Hackers Infiltrate South Korean ERP Vendor’s Server to Distribute Xctdoor Malware 

Written by Lore Apostol
Published on July 3, 2024

An unnamed South Korean ERP vendor's product update server was breached by an unidentified threat actor and used to deliver malware instead, a recent report by AhnLab's Security Intelligence Center (ASEC) said. The attacker's tactics resemble those used by the suspected North Korea-backed Andariel cybercriminal group, a subsidiary of the infamous Lazarus Group.

The hackers insert a malicious routine into the update program of a known ERP solution responsible for downloading and executing additional payloads from an external source, which is similar to a 2017 Andariel case that used it to install the HotCroissant backdoor. 

Lazarus Group’s HotCroissant, a backdoor disclosed in 2020 by the US CISA and VMware’s Carbon Black, is identical to Andariel’s Rifdoor backdoor variant. The creator used the string “Xct,” so the backdoor here is tracked as Xctdoor.

In 2017, the downloader routine was inserted into “ClientUpdater.exe”, but the May 2024 attack’s routine executed a DLL from a specific path using the “Regsvr32.exe” process.

Malicious Download Insertion Process
Image Source: ASEC

The DLL was found to be malware capable of stealing system information and executing unauthorized remote commands. The final installed DLL malware was named Xctdoor, which injects itself into “taskhost.exe,” “taskhostex.exe”, “taskhostw.exe”, and “explorer.exe” upon the Regsvr32.exe process execution.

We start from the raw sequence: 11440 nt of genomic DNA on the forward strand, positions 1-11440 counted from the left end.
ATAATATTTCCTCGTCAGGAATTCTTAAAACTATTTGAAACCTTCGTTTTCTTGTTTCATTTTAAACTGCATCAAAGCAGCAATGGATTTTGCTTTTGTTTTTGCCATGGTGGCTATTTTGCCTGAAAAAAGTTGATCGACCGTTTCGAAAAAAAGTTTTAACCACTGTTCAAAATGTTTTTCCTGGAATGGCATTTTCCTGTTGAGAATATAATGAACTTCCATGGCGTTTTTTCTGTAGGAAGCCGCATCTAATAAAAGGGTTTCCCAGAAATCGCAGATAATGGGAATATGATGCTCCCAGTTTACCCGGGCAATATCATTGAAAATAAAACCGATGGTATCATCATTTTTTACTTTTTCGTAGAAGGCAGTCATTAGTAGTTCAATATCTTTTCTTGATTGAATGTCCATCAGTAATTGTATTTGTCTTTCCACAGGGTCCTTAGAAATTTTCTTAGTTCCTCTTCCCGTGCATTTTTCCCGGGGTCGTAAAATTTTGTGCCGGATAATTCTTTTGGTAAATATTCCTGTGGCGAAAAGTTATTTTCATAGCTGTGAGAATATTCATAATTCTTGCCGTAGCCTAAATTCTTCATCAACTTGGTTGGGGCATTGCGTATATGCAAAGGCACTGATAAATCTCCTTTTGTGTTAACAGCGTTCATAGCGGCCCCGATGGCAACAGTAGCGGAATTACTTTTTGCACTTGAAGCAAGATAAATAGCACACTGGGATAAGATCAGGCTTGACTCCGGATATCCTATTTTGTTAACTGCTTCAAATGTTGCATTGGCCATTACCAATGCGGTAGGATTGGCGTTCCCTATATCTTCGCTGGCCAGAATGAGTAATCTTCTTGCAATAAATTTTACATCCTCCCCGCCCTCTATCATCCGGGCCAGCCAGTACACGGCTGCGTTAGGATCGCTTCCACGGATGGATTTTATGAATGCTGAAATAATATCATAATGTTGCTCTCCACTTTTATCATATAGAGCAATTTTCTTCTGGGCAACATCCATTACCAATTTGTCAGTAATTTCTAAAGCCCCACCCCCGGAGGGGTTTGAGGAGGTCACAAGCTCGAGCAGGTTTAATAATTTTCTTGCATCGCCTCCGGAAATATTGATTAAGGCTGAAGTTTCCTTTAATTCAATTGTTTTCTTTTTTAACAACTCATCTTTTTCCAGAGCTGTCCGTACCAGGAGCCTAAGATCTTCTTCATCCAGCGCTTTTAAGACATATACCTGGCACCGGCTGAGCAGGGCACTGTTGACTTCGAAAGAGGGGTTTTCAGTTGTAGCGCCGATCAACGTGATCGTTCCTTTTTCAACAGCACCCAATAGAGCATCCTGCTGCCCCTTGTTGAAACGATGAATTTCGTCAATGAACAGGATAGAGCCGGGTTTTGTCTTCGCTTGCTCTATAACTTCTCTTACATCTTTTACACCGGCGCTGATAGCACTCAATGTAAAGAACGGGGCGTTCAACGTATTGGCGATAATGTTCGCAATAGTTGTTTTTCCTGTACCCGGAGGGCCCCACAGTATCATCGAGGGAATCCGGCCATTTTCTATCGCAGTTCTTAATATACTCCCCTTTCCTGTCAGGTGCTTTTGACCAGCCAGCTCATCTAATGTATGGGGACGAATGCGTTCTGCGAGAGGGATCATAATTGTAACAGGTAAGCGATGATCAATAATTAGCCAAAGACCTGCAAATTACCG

Xctdoor then creates a shortcut file in the startup folder that uses Regsvr32.exe to execute an injector malware file classified as XcLoader.

The Xctdoor backdoor can communicate and execute commands from the malicious C&C server. It can also exfiltrate information such as the username, computer name, drive information, and the malware’s PID besides capabilities of screenshot capture, keylogging, and clipboard logging.

XcLoader Malicious Code
Image Source: ASEC

A novelty aspect of this attack is the addition of the Go language version of XcLoader, which was previously only available in the C language.

The security researchers believe the hackers attacked the update server of a specific Korean ERP solution to propagate internally in the company systems. In another case, they abused a vulnerable Web server to deploy malware to companies in the Korean defense and manufacturing industries.

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